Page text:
The medal honours the life and work of geologist William Rowan Browne, 1884–1975 who was a field geologist with a love of the high country and its glaciated terrain. He was a major supporter of the need to conserve Kosciuszko for all time, against much opposition.

High net immigration is putting huge pressure on governments to get more housing built. But do we need to do this at the expense of planning rules that are intended to create housing areas where people might actually enjoy living?

The new NSW government has announced that it will scrap local council and planning panel processes for developments worth more than $75m if they include at least 15% affordable housing. Developers will be able to go straight to the Department of Planning via state significant development rules so that decisions will made more quickly.

Further, these developments will also gain access to a 30% floor space ratio boost, and a height bonus of 30% above local environment plans.

Councils have been assured by the Minister for Planning (Paul Scully) that they will be consulted about the strategic merit of these proposals and council local environment plans will not be overridden.

The reforms are set to take effect later this year and are a part of the government’s commitment to construct 314,000 homes over five years.

Huge growth in population over 2022

It is not hard to see why we need so much new housing. Australia’s population grew by almost half a million during 2022 to reach 26,268,000 people at 31 December 2022. The annual growth was 496,800 people (1.9%). Annual natural increase was 109,800 and net overseas migration was 387,000.

There has been a lot of publicity about the proposed development of an area of land known as Lizard Rock. The outcome could be significant development for other areas of bushland in the Northern Beaches Council area. First some background.

The Aboriginal Land Rights Act 1983 established Aboriginal land councils to manage land to provide an economic base for Aboriginal communities as compensation for historic dispossession and ongoing disadvantage. The Metropolitan Local Land Council (MLALC) owns several areas of land in the northern beaches area. Any development of this land is subject to an approval process with several stages.

Development delivery plans

In September 2019 the MLALC requested the Aboriginal Land SEPP be amended to include its land holdings in the Northern Beaches Council planning processes. This is facilitated by a Development Delivery Plan (DDP), a strategic plan that sets out the development objectives for priority land owned by local Aboriginal land councils. The DDP will help Aboriginal people develop their land to support their community and protect Aboriginal cultural heritage. It will also provide new homes and jobs for the wider community.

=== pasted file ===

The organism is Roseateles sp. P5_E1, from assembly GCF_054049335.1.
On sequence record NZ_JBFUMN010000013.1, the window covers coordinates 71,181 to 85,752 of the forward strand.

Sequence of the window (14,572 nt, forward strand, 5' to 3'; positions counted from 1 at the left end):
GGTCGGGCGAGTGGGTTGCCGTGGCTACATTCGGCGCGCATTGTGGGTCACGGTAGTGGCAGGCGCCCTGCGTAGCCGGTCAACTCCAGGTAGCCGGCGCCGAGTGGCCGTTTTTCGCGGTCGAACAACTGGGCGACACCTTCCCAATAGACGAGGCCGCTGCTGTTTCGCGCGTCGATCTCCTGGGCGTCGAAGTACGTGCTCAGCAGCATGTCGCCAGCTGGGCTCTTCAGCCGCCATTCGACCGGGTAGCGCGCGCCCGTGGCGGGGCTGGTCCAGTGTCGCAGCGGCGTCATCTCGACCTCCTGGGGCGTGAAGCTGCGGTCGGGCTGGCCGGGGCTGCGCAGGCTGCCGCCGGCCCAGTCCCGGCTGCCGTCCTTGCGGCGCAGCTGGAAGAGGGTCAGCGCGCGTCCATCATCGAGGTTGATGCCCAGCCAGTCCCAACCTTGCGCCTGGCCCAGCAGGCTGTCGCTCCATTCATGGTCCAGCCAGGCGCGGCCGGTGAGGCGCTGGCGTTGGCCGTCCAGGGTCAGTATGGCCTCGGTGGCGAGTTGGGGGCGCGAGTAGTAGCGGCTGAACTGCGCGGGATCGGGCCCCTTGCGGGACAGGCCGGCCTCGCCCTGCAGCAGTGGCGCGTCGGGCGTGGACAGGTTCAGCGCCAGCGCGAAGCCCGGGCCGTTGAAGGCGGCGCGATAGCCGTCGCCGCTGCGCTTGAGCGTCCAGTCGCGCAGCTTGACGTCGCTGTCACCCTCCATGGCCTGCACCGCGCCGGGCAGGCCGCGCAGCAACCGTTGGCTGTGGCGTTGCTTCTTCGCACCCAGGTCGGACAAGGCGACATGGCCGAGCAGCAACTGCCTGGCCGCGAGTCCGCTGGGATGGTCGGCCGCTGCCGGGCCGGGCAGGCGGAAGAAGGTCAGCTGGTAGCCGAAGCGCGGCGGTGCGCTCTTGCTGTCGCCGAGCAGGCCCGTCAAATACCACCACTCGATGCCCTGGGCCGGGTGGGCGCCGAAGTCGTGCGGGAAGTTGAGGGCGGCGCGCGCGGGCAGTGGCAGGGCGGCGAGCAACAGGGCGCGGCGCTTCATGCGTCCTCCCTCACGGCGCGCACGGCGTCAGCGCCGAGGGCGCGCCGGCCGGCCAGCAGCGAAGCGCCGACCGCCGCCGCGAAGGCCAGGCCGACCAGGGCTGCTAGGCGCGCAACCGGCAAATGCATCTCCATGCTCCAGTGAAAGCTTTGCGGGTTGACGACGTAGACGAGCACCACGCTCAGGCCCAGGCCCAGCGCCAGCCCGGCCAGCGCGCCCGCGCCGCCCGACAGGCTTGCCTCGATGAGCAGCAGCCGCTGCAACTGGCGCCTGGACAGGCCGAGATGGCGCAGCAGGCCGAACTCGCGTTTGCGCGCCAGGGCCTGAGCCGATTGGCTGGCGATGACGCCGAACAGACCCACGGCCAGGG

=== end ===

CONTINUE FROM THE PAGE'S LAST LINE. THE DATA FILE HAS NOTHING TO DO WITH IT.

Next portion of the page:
Nine sites (six initial sites and three future sites) were identified in the Aboriginal Land SEPP and a draft DDP. Click here for a map of the sites. These documents were exhibited by the Department of Planning for public comment prior to approval. Many submissions were made on issues including bushland and environmental impact, traffic, infrastructure, open space, bushfire and Aboriginal heritage. However these detailed issues will be considered in respect of each individual planning proposal and subsequent development application.

Lizard Rock planning proposal

Of the six sites, Lizard Rock on Morgan Road, off Forestway in Belrose was earmarked as the most suitable opportunity.


Lizard Rock site

Since October 2022 the proposal for development of this 67.7 ha site has been gone through the stages of the planning approval process, namely a planning proposal and then a gateway determination that have been reviewed by a planning panel and approved subject to various conditions.

The proposals have been opposed by politicians on all sides and the Northern Beaches Council on the grounds of the loss of pristine environment, bushfire risk, the significant congestion created and insufficient regional infrastructure. The mayor, now local MP, claims that the northern beaches already has plans to build sufficient housing in better locations

In June 2023 the planning proposal was supported at gateway determination, subject to several gateway conditions. This is for 450 low-density residential lots with 10% allocated for affordable housing. Approximately 19 ha of the site will be preserved and restored as conservation areas or public open space.

Next steps for Lizard Rock

The amended planning proposal will soon be publicly exhibited for a minimum of 30 working days to allow feedback on the proposal. Then the updated planning proposal will submitted to the department for finalisation assessment and the local environment plan and amendment will be drafted and made.

Next steps for the remaining sites

The remaining five sites require further investigation. Future land uses could include residential, industrial, employment and environmental conservation. These sites could have planning proposals or development applications submitted over the next five years.

The local orchid Genoplesium baueri (endangered), also known as Bauer’s Midge Orchid, was added to the IUCN Red List of Threatened Species last year at COP 15. It is currently also listed as endangered under the NSW and federal biodiversity conservation legislation.

This classification means that it is at high risk of extinction in the near future. The inclusion in the Red List adds international significance to the classification and opens up international funding opportunities for people working to conserve these orchids.